A large exhibit of the photographs of Don McCullin—including his acclaimed work in the Vietnam War—opened February 5 at the Tate Britain gallery in London. It runs through May 6.
“This exhibition showcases some of the most impactful photographs captured over the last 60 years,” the Tate says. “It includes many of his iconic war photographs – including images from Vietnam, Northern Ireland and more recently Syria. But it also focuses on the work he did at home in England, recording scenes of poverty and working class life in London’s East End and the industrial north, as well as meditative landscapes of his beloved Somerset, where he lives.”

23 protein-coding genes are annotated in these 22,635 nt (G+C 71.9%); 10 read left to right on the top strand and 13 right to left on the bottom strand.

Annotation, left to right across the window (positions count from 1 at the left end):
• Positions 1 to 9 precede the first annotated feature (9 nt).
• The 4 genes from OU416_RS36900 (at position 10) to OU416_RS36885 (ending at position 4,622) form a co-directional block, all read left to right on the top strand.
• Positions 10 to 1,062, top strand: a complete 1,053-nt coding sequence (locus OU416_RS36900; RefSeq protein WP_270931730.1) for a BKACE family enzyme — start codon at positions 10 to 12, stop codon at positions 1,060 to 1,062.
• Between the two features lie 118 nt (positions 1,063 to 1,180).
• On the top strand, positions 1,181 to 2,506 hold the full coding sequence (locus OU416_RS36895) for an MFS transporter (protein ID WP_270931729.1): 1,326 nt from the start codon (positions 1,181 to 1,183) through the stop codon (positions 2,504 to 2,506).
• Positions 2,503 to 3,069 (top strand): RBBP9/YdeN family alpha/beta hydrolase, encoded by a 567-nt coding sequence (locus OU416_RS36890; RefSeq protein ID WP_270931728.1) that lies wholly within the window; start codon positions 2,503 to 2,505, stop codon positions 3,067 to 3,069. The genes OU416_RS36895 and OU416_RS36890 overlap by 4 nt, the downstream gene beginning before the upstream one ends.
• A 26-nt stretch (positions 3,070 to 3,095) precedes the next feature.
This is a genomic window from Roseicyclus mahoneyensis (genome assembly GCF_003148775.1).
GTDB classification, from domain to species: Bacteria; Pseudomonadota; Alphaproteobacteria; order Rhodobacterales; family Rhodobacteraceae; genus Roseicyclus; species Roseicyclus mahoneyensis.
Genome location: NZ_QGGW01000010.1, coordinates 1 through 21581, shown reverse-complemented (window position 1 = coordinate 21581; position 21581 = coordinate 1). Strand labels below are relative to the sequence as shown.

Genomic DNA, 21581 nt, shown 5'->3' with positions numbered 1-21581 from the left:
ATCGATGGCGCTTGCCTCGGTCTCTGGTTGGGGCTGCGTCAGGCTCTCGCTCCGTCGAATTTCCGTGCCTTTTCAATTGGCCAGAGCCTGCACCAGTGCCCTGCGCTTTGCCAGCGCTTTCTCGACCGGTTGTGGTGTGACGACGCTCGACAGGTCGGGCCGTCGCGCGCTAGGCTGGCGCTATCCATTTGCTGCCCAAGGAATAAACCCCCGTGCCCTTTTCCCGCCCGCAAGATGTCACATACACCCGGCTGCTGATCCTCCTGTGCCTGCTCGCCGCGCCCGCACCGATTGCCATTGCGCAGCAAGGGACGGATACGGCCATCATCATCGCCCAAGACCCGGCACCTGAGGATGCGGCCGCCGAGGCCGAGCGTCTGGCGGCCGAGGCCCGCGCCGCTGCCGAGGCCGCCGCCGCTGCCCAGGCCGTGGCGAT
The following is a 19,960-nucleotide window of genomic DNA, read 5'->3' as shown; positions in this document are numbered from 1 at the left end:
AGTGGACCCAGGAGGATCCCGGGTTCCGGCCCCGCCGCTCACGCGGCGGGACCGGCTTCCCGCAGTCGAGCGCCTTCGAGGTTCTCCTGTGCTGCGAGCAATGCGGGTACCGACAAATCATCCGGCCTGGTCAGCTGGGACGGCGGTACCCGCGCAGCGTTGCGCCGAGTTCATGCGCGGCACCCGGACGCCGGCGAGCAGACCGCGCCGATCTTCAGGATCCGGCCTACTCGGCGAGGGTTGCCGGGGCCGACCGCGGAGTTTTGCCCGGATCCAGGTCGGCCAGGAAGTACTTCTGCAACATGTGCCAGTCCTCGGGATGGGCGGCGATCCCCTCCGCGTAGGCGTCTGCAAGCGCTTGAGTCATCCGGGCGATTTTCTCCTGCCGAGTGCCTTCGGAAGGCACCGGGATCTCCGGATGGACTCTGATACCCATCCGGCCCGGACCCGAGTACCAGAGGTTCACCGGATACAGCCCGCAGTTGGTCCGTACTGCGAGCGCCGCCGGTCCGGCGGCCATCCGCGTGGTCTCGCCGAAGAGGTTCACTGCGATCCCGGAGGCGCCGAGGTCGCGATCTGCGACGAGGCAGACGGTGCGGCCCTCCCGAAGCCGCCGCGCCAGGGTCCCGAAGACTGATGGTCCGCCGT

McCullin, who was knighted by Queen Elizabeth in 2016, was born in 1935. He went to Vietnam during the 1968 Tet Offensive and his work there includes some of the most iconic photographs of U.S. Marines and Vietnamese civilians taken during the height of the Vietnam War.